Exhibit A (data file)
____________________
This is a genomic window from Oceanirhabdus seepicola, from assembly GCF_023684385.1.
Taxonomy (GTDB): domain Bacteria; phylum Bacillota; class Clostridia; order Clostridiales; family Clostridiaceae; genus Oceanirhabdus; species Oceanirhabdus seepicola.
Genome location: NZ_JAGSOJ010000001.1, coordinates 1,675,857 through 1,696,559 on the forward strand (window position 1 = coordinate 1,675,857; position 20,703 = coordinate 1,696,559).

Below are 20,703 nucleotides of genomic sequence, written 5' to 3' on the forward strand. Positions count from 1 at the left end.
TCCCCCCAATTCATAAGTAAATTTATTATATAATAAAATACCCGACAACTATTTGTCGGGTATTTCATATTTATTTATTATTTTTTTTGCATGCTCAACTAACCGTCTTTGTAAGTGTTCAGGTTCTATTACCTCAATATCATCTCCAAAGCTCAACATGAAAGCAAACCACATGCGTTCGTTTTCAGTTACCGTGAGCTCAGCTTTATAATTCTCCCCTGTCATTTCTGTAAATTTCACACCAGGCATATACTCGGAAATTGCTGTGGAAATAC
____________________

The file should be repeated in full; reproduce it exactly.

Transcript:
This is a genomic window from Oceanirhabdus seepicola, from assembly GCF_023684385.1.
Taxonomy (GTDB): domain Bacteria; phylum Bacillota; class Clostridia; order Clostridiales; family Clostridiaceae; genus Oceanirhabdus; species Oceanirhabdus seepicola.
Genome location: NZ_JAGSOJ010000001.1, coordinates 1,675,857 through 1,696,559 on the forward strand (window position 1 = coordinate 1,675,857; position 20,703 = coordinate 1,696,559).

Below are 20,703 nucleotides of genomic sequence, written 5' to 3' on the forward strand. Positions count from 1 at the left end.
TCCCCCCAATTCATAAGTAAATTTATTATATAATAAAATACCCGACAACTATTTGTCGGGTATTTCATATTTATTTATTATTTTTTTTGCATGCTCAACTAACCGTCTTTGTAAGTGTTCAGGTTCTATTACCTCAATATCATCTCCAAAGCTCAACATGAAAGCAAACCACATGCGTTCGTTTTCAGTTACCGTGAGCTCAGCTTTATAATTCTCCCCTGTCATTTCTGTAAATTTCACACCAGGCATATACTCGGAAATTGCTGTGGAAATAC